Here is a random sample of excerpts from the over 200 (and I received at least three email notifications of more comments on this topic while writing this) posts:

‘If you are very focused, have clear goals and strategies then it can be a powerful way to communicate, reach strangers, influence and network’. Richard Derwent Cook, consultant.

‘It is a great tool that is not being used well. It is a tool that joined with others makes a very good and cheap marketing solution’. Fernando Bergamaschi, photographer.

‘Twitter can be very relevant for a small business, especially if you are short on “traditional” marketing dollars’. Brian Murphy, marketing exec.

‘I cannot say that Twitter is “Valuable” in my business. I apply two metrics; (a) the amount of new business provided and (b) the amount of useful information provided…Linked In has been far more useful’. Paul W. Reidl, lawyer.

‘It depends on a variety of factors- type of business, location and target’. Bhaskar Sarma, green energy practitioner.

‘As a fortune teller, I began tweeting topics that my clients were asking about while maintaining their anonymity. That drove more purchases by potential clients whose questions were similar’. Alexandra Chauran, Fortune Teller.

‘…but in 4 months, the amount of direct revenue attributable directly to Twitter has surprised all the sceptics in my business’. Anthony L, hotel manager, @fallowfieldsuk (His post included a list of 10 ways they use Twitter).

‘Twitter can be of great value for your business. Provided that your target-audience is on Twitter’. Rob V, RUI analyst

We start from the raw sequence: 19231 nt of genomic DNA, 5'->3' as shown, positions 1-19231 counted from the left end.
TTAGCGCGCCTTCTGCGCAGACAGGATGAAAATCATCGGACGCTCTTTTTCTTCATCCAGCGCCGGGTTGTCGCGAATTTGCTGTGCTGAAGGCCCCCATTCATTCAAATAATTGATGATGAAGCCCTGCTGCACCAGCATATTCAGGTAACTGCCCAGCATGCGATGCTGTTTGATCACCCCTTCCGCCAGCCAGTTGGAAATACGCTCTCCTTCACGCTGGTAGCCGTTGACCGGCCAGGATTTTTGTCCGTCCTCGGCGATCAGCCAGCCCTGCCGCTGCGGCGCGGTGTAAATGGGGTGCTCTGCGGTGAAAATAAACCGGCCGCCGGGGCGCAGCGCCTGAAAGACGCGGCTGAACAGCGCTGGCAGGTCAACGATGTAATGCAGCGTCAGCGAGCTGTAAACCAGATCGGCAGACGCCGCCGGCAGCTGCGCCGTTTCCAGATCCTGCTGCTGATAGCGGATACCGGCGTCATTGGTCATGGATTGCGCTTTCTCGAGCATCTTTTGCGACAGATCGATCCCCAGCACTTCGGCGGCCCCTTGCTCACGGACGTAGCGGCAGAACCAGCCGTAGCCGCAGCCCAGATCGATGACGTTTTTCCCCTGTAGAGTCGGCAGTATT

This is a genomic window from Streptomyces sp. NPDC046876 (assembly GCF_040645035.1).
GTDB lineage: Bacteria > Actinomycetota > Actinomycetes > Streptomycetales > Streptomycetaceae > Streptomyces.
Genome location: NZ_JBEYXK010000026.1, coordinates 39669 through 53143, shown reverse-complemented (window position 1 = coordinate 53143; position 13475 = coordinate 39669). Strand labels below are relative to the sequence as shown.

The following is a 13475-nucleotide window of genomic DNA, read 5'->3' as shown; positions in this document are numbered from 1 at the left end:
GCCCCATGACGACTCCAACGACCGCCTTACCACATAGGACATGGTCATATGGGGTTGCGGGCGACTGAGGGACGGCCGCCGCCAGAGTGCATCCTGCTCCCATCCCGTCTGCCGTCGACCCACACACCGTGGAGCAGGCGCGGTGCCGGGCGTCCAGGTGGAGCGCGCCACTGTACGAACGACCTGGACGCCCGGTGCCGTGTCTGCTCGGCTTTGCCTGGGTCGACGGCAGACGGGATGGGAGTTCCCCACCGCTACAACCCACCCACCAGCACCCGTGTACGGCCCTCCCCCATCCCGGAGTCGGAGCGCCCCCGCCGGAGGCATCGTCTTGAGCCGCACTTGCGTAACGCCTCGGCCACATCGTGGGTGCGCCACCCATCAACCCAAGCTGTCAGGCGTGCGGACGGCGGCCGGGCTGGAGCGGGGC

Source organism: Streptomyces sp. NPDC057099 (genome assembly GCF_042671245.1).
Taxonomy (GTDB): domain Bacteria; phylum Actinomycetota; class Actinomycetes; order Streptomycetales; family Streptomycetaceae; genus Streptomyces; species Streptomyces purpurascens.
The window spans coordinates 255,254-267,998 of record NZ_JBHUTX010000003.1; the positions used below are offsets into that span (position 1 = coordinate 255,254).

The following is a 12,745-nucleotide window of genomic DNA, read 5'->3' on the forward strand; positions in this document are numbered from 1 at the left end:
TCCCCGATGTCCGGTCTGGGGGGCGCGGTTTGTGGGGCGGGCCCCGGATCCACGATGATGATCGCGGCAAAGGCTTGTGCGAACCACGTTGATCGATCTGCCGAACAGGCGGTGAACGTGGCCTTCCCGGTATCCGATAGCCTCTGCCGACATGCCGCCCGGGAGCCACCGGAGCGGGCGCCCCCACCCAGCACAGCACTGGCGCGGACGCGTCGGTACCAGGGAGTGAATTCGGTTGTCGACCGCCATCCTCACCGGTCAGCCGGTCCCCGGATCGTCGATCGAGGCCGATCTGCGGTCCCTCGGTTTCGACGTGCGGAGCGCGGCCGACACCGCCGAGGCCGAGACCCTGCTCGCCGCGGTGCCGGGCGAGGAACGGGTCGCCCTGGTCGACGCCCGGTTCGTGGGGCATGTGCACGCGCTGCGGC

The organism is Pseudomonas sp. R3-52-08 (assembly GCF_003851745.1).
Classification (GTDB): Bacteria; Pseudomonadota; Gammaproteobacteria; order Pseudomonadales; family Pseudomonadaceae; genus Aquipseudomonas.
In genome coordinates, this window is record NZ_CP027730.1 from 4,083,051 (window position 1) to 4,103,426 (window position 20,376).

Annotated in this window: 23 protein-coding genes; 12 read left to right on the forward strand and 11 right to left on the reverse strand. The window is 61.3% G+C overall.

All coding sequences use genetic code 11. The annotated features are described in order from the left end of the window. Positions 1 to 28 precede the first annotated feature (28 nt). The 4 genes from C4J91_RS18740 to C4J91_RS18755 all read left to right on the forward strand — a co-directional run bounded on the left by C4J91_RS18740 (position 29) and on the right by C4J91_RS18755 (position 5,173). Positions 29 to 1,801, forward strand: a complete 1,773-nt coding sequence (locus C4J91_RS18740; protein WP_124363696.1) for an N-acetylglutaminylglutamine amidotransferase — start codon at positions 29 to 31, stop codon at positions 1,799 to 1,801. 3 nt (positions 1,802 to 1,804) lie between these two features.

There were also many who agreed with Frank Feather, that it was a waste of time.

From my experience:

1. You get out of Twitter, what you put into it.

2. Twitter is most successful when integrated into your marketing strategy.

3. You need to apply basic marketing – target the message to a target audience.

For me Twitter pays in dividends, providing a living, breathing network of expert advice, that I could not (due to time and resources) find on my own. I also think if it is to be used to its full potential, it needs to be managed by something like TweetDeck or Hootsuite, so you keep on top of it. And, in TweetDeck, don’t forget to use the favourites link to keep the really important ones.

Do you have any opinions, examples or tips you want to share? Please comment.


In Plain Language Websites, co-authored with Cheryl Stephens, we included a list of tips for assessing your website design against basic usability guidelines. In all the excitement of setting up a new website, or becoming so familiar with your existing one, it is easy to overlook basic design aspects that can hamper usability. So here is a quick checklist to help you carry out a design health check on your website.

From Plain Language Websites:

1. All non-text items – graphics, images, symbols – have a text equivalent inserted using the alternate text feature.

2. Content that is in colour is also visible if the user turns off the colour feature.

3. All links are functioning as expected.

4. Site is easily accessible from all pages.

5. Row and column headings used on forms and tables are visible.

These are just 5 of the 9 tips listed (page 56) in the book, now available via Amazon or LuLu.com.

Why not join the Plain Language group on LinkedIn?